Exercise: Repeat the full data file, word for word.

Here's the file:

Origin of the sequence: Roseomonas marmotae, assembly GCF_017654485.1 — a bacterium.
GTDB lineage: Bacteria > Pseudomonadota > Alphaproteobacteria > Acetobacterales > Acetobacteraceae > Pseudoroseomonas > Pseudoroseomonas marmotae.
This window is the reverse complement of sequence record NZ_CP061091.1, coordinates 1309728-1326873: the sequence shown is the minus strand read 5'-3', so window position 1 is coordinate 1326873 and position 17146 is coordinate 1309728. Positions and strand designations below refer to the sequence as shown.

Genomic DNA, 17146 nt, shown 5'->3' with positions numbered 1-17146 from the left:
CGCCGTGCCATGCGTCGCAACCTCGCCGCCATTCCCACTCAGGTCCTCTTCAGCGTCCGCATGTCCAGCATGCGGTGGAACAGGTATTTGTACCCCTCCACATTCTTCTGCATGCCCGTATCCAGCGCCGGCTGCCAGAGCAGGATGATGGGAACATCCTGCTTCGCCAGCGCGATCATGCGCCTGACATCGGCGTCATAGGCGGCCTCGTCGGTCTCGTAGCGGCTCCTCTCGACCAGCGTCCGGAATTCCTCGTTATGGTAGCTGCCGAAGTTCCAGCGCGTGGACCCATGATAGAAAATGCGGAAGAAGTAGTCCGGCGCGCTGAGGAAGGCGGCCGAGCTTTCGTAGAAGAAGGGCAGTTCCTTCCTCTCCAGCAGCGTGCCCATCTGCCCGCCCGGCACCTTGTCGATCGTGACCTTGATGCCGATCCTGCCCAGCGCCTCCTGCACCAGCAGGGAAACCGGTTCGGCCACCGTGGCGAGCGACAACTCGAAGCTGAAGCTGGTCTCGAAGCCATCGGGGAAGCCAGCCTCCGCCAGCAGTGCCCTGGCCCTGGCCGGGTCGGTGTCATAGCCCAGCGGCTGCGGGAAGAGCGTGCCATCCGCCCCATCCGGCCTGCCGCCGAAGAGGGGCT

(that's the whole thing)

Origin of the sequence: Roseomonas marmotae, assembly GCF_017654485.1 — a bacterium.
GTDB lineage: Bacteria > Pseudomonadota > Alphaproteobacteria > Acetobacterales > Acetobacteraceae > Pseudoroseomonas > Pseudoroseomonas marmotae.
This window is the reverse complement of sequence record NZ_CP061091.1, coordinates 1309728-1326873: the sequence shown is the minus strand read 5'-3', so window position 1 is coordinate 1326873 and position 17146 is coordinate 1309728. Positions and strand designations below refer to the sequence as shown.

Genomic DNA, 17146 nt, shown 5'->3' with positions numbered 1-17146 from the left:
CGCCGTGCCATGCGTCGCAACCTCGCCGCCATTCCCACTCAGGTCCTCTTCAGCGTCCGCATGTCCAGCATGCGGTGGAACAGGTATTTGTACCCCTCCACATTCTTCTGCATGCCCGTATCCAGCGCCGGCTGCCAGAGCAGGATGATGGGAACATCCTGCTTCGCCAGCGCGATCATGCGCCTGACATCGGCGTCATAGGCGGCCTCGTCGGTCTCGTAGCGGCTCCTCTCGACCAGCGTCCGGAATTCCTCGTTATGGTAGCTGCCGAAGTTCCAGCGCGTGGACCCATGATAGAAAATGCGGAAGAAGTAGTCCGGCGCGCTGAGGAAGGCGGCCGAGCTTTCGTAGAAGAAGGGCAGTTCCTTCCTCTCCAGCAGCGTGCCCATCTGCCCGCCCGGCACCTTGTCGATCGTGACCTTGATGCCGATCCTGCCCAGCGCCTCCTGCACCAGCAGGGAAACCGGTTCGGCCACCGTGGCGAGCGACAACTCGAAGCTGAAGCTGGTCTCGAAGCCATCGGGGAAGCCAGCCTCCGCCAGCAGTGCCCTGGCCCTGGCCGGGTCGGTGTCATAGCCCAGCGGCTGCGGGAAGAGCGTGCCATCCGCCCCATCCGGCCTGCCGCCGAAGAGGGGCT